July 21, 2017

How to Use Markdown

Markdown is a simple way to write formatted text for publishing on the internet. It’s designed to be easy to write and be highly readable just as written, as well as capable of being formatted into good looking web pages. Markdown is available to use on many popular websites like Reddit, Tumblr and Posterous, and is also available for WordPress as a plug-in.

A simple example of Markdown: to emphasize text by putting it in italics, surround it with asterisks.\n If you write *this*, it will appear in your formatted web page like this.

Here we see the basic idea of Markdown. It allows you to write the way you would naturally to emphasize something in plain text, for example in an email, and that natural form then gets converted into a format suitable for more polished online writing.

Paragraphs, Italics and Bold

Paragraphs in Markdown are separated by blank lines, just as in a text note or email. You write as many sentences as you want, and then simply leave one or more empty lines before starting your next paragraph. However, don’t indent any of your paragraphs, as doing that can have special meaning in Markdown.

As we have seen, to write something in italics, just put asterisks around it, like so: *something in italics*.

To write something in bold, use double asterisks, like so: **something in bold**


There are several ways to include links, but here we’ll only cover one way, so there’s less to remember. For a link, you need to specify two things, the “anchor text” that will appear on your own page, and the web address of the page that the link points to.

In Markdown, this is done by putting the anchor text in square brackets, immediately followed by the web link in round brackets. For example a link to the original Markdown documenation can be written as:

[the original Markdown documenation](http://daringfireball.net/projects/markdown/syntax)

If you want to see different ways of writing links in Markdown, try that link to Daring Fireball above! (Daring Fireball is the website of Markdown’s inventor, John Gruber.)


As with links, there are several ways to create section headings in Markdown, but for simplicity we’ll only cover one. To make a heading of a certain level, simply prefix the text of the heading with that number of hash signs. Normally the title of your page or article will have a heading level 1, so the largest heading you’ll use in the body of your text will be level 2.

On this site headings of different levels look like this:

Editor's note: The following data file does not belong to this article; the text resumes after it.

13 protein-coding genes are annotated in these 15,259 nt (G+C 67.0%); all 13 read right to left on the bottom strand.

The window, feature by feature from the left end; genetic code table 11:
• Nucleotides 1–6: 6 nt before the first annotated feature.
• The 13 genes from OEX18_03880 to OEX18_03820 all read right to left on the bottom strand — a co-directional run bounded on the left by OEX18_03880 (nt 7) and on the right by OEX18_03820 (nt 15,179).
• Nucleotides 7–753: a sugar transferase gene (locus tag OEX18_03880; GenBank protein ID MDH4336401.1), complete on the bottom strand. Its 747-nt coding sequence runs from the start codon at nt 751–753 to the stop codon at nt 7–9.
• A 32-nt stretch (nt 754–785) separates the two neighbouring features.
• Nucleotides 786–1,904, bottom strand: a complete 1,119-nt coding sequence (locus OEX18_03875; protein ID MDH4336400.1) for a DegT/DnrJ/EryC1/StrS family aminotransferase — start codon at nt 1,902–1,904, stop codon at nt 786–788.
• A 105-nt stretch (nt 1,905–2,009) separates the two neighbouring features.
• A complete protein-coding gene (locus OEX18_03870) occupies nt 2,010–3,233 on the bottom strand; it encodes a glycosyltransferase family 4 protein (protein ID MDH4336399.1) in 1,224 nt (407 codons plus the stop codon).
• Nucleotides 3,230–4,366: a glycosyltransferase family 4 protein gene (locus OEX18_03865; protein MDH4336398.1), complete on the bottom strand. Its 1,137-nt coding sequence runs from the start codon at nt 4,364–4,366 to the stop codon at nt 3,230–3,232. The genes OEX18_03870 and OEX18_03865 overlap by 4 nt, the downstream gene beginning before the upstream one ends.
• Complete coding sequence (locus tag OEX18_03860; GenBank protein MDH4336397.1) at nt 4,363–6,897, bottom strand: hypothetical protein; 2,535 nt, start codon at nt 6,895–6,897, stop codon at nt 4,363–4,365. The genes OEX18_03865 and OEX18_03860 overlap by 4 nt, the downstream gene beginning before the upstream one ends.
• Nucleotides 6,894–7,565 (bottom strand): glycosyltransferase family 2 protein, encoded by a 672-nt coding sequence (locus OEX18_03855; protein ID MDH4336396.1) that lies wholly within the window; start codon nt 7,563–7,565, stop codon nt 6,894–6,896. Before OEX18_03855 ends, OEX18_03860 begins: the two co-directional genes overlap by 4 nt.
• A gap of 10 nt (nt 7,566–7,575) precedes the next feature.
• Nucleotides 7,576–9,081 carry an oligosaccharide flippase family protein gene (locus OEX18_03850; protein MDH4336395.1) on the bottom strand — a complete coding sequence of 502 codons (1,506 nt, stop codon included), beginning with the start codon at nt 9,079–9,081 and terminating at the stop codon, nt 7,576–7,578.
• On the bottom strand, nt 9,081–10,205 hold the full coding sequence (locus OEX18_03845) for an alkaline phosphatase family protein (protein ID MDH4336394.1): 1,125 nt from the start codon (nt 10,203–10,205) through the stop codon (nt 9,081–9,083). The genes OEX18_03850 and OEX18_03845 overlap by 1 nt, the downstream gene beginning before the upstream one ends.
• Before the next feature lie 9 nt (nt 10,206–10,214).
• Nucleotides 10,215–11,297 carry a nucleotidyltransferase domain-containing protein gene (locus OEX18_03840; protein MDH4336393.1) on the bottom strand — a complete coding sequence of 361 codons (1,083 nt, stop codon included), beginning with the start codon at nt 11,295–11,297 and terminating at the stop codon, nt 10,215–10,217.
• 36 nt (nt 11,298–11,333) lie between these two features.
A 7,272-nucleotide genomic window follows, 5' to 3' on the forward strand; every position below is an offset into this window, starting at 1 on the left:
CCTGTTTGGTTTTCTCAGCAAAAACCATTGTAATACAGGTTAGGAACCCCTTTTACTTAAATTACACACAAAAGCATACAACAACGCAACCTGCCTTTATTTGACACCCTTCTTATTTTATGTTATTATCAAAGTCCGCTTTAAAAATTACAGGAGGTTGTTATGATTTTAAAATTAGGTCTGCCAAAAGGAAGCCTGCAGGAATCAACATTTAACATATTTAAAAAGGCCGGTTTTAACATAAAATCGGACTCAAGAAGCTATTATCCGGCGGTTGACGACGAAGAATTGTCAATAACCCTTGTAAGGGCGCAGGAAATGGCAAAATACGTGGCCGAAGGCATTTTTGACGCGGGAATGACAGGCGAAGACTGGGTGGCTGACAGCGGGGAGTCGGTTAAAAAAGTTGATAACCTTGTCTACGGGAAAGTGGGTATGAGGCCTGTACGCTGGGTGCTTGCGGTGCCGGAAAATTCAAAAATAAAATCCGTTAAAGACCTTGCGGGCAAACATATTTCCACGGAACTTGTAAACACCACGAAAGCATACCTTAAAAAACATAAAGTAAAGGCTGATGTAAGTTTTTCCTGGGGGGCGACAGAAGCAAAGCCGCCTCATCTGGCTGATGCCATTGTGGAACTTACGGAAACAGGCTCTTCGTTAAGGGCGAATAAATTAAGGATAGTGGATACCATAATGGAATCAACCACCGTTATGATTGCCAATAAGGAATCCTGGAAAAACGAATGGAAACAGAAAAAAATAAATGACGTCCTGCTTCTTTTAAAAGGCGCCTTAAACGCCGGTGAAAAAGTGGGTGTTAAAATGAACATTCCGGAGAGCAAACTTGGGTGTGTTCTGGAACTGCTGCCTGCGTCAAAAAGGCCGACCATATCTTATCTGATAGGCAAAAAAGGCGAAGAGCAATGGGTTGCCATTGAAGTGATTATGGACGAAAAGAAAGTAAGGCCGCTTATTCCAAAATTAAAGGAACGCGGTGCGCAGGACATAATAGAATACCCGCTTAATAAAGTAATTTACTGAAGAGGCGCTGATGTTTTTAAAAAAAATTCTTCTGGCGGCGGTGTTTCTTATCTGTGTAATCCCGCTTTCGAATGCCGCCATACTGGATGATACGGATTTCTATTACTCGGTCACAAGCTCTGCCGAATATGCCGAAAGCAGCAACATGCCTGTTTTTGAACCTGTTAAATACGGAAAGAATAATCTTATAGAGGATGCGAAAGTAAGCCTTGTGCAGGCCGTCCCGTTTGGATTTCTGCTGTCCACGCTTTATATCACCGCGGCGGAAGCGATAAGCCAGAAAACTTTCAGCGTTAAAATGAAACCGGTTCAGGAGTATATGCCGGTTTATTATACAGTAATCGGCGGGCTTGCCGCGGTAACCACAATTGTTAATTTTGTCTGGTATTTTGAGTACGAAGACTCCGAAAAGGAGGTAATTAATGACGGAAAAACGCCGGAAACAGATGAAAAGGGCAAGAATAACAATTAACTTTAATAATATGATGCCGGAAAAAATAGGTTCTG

This is a heading level 2

This is heading level 3

This is a heading level 4

You can go down as far as level 6, but there is rarely a need to go that far.

The Markdown that made the above headings was, as you’d expect:

## This is a heading level 2

### This is heading level 3

#### This is a heading level 4


In keeping with Markdown’s philosophy, you write lists the way you’d naturally write them in an email or a text note, and Markdown takes care of formatting.

  • This is a bulleted list

  • You can make one by starting your line with a dash

And the Markdown to create the list above was:

- This is a bulleted list

- You can make one by starting your line with a dash

Numbered lists are just as easy. Start your line with a number – and it doesn’t matter if you put the right numbers in the right orders.

  1. This is item one

  2. This is the middle item

  3. This is the last item

The list above was made by the Markdown below. Notice we were able to number all the points “1” and let Markdown figure out the right numbers. That can be helpful when you start editing lists, moving things around and inserting new items, as there is no need to keep renumbering things manually.

1. This is item one

1. This is the middle item

1. This is the last item

If you want to learn about more complicated lists, for example lists-of-lists, or lists where there are several paragraphs in each list item, read the Markdown documentation .


Footnotes are not included in normal Markdown, but are a feature of Markdown Extra.1

Making a footnote involves two parts, the footnote reference, and the footnote text itself. A footnote reference takes the form: [^something]. The something can be any text, such as a number, word or name. The only thing that matters is that no two footnotes use the same something as a reference.

Then to define the footnote itself, in a separate paragraph write:

[^something]: whatever text you want to appear as the footnote.

For example the footnote reference in the first line of this section was created by writing: [^1].

And the footnote text by writing:

[^1]: Markdown Extra was created by [Michel Fortin](http://michelf.com/projects/php-markdown/extra/).

Further Reading

If you want to learn more about Markdown than is explained here, or just want to see more examples of it, try these sites:

Note that these sites assume some knowledge of HTML, so if you don’t know any HTML at all, some parts of them may not be understandable to you.

  1. Markdown Extra was created by Michel Fortin

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